A leading trade body has warned of the “catastrophic” cost to the wine industry of new trading rules that would apply if a deal with the EU is not agreed by the end of the transition period.
Mike Beale, chief executive of the Wine & Spirit Association, expressed anger at a government minister’s assertion that the costs for importing wine after Brexit were expected to be “nil or negligible”.
Beale told the FT that Victoria Prentis, a Defra minister, had been “highly selective” in focusing on the costs falling on UK enforcement bodies of requiring import certificates for EU wine rather than the “significant costs” falling on exporters, importers and consumers.
The paper reported that if the UK fails to agree a trade deal with the EU, import certificates known as V1 forms would be needed for every consignment of wine imported from the bloc at a cost of up to £70m a year, the equivalent of 10p on each bottle of wine.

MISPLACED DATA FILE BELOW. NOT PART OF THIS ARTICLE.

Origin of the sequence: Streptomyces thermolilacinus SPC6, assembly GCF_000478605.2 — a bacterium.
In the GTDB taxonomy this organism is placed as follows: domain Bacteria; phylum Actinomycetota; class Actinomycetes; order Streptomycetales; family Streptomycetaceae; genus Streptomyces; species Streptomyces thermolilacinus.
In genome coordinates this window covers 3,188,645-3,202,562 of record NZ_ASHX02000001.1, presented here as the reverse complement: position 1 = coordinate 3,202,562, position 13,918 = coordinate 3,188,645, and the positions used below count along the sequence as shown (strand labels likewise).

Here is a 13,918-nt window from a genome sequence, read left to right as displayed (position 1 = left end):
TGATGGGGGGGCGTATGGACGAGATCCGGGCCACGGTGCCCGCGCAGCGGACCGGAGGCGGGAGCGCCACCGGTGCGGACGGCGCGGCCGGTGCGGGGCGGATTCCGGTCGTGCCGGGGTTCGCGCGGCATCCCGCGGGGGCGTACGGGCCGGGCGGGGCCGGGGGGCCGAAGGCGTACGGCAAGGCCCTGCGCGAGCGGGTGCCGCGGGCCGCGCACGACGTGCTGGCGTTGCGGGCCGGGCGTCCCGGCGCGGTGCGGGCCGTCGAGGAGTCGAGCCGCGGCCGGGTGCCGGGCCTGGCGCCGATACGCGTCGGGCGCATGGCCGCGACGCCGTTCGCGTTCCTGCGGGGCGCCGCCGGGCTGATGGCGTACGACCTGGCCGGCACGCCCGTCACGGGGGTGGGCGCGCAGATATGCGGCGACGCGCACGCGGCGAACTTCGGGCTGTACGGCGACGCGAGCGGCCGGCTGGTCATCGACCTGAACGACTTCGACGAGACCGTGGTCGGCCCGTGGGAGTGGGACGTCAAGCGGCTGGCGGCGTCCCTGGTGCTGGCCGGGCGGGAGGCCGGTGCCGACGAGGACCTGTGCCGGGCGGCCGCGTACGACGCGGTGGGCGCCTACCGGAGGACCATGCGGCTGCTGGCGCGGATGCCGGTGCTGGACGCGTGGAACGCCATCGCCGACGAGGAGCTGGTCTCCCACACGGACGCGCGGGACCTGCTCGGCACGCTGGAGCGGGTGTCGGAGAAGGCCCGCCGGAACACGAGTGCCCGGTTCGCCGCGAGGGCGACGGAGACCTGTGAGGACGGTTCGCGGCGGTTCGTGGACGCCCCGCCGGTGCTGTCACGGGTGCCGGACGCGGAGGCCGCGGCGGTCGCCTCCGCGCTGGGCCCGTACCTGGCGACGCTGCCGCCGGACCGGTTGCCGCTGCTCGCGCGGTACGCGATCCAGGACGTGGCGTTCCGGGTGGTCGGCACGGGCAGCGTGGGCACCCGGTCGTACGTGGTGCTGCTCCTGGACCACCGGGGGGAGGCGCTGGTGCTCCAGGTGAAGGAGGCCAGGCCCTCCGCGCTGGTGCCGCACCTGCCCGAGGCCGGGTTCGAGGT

More than half of the wine drunk in the UK comes from the EU and can currently enter without border checks.
Defra officials told the paper the minister had been responding to a parliamentary question relating to the cost of inspections for wine imports and had therefore not been misleading in her response.
The Wine & Spirits Association has already warned that the government’s plan to apply wine tariffs when the transition period ends on 31 December represents another blow to wine importers, independent wine merchants, pubs, and restaurants at a time when many are worried about the future of their businesses due to the impact of Covid-19.